July 15, 2008

Boathouse on Blackwattle Bay

We've started to explore the nicer (called "flash" here) restaurants in Sydney. Previously we'd been to Tetsuya's, Bird Cow Fish, Danks Street Depot, and Atelier. This time we decided to visit The Boathouse on Blackwattle Bay.

This is supposed to be one of Sydney's best seafood restaurants, so we concentrated on ... seafood! We started in the bar while we waited for our table with half a dozen local oysters and a split of Bollinger. The Pacific oysters were quite tasty, but the local bay surface oyster was huge and strong. Not a bad thing, but you have to love oysters to like them (which we do, and did.)

We were then shown to our table, harbor side with a great view of the Anzac bridge. We had a roasted beet, cress and goat cheese salad while Debbie had a NZ bluefish and I had local Spanish Mackerel. My Mackerel was very nicely done, moist (possibly poached) then finshed over high heat to crisp it (possibly with a torch?) Debbie's was probably just poached and not as spectactular.

The dinner was great and the view is superb, but the prices are comparable to some of the best restaurants in the world and the food is good but not in that league. We probably won't go back for dinner unless there's some special reason to go there. On the other hand, we may well go back just for the oysters.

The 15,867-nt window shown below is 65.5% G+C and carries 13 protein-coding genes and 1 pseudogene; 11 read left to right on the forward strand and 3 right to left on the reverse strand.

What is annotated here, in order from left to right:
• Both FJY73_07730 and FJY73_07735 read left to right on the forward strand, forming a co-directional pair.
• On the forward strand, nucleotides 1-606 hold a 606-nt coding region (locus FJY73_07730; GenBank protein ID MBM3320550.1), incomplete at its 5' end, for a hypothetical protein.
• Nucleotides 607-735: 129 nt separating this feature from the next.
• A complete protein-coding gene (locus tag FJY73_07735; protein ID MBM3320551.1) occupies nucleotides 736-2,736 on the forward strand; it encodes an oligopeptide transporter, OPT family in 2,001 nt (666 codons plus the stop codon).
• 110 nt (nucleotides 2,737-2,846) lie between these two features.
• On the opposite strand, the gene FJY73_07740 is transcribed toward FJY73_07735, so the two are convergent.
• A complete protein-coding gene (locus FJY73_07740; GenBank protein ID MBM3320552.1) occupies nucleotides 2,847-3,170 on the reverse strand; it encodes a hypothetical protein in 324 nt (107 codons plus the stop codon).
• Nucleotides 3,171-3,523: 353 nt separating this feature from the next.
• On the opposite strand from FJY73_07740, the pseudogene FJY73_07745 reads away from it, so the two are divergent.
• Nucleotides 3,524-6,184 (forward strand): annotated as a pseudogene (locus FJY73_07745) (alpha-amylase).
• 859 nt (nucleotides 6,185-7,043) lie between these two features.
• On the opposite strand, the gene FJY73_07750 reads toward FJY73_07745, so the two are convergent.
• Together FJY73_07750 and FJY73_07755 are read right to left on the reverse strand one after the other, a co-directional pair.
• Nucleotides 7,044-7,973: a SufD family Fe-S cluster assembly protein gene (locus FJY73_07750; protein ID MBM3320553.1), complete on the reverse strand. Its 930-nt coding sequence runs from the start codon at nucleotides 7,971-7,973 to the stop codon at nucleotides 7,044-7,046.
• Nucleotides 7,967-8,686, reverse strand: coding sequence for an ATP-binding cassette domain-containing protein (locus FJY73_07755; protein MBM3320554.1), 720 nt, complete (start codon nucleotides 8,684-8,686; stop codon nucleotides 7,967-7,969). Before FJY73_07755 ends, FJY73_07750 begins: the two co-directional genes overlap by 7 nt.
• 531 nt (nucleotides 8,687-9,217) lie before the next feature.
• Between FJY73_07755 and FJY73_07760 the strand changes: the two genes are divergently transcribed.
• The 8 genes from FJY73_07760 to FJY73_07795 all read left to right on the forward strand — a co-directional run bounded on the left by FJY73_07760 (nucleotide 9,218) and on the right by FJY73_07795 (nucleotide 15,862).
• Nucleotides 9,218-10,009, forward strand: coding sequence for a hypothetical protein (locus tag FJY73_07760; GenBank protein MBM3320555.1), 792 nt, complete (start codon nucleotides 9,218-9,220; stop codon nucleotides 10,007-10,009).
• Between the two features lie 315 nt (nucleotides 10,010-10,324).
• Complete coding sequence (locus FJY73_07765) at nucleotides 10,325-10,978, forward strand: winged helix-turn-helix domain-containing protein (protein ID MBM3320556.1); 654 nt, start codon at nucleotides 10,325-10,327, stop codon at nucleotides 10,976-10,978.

Saigon Saigon

We've been trying out the restaurants near us, mostly on Glebe Point Road. Most recently it was "Saigon Saigon" a Vietnamese (no really) restaurant. It's slightly upscale, we started with the crispy pancake appetizer that was quite deliciously crispy and filled with bean sprouts, chicken, and other sauteed vegetables. On the side was a nice big pile of lettuce leaves, fresh mint, fresh cilantro, julienned carrots and sliced hot chili peppers to stuff it with. The contrasts of hot and cool, crispy and soft, sweet, tart, and spicy reminded me why I love good vietnamese food.

The second dish was a spicy beef salad, with nicely cooked shreds of lean beef on a bed of butter lettuce and piled with mint, cilantro, and more julienned vegetables. The description may sound similar to the pancake, but that's only because the condiments are similar. The dishes themselves are quite distinct, one being a hot crispy eggy crepe, the other a cold spicy shredded beef.

Finally we had a special salt and pepper soft shell crab. The crab was deep fried in a delicately flavored batter fragrant with pepper and nicely salty, sauteed with chilis and garlic, and served with the requisite garnishes. The crab itself was sweet and flavorful, though the oil was maybe just a little too hot - the crab was not overcooked but the batter was slightly overbrowned.

Accompanied by two traditional soda lemonades with mint, though you can BYO.

Din Tai Fung

There's a branch of the noodle/dumpling chain "Din Tai Fung" here in Sydney. Debbie and I went, and were very pleased. We had Dan Dan Mein, Steamed Pork & Shrimp Dumplings (Jiao Tze), and shanghai soup dumplings (Xiao Long Bao). All of the dishes were excellent, though I prefer my Dan Dan Mein a little spicier, and my Xiao Long Bao a little soupier. Nevertheless we'll be back!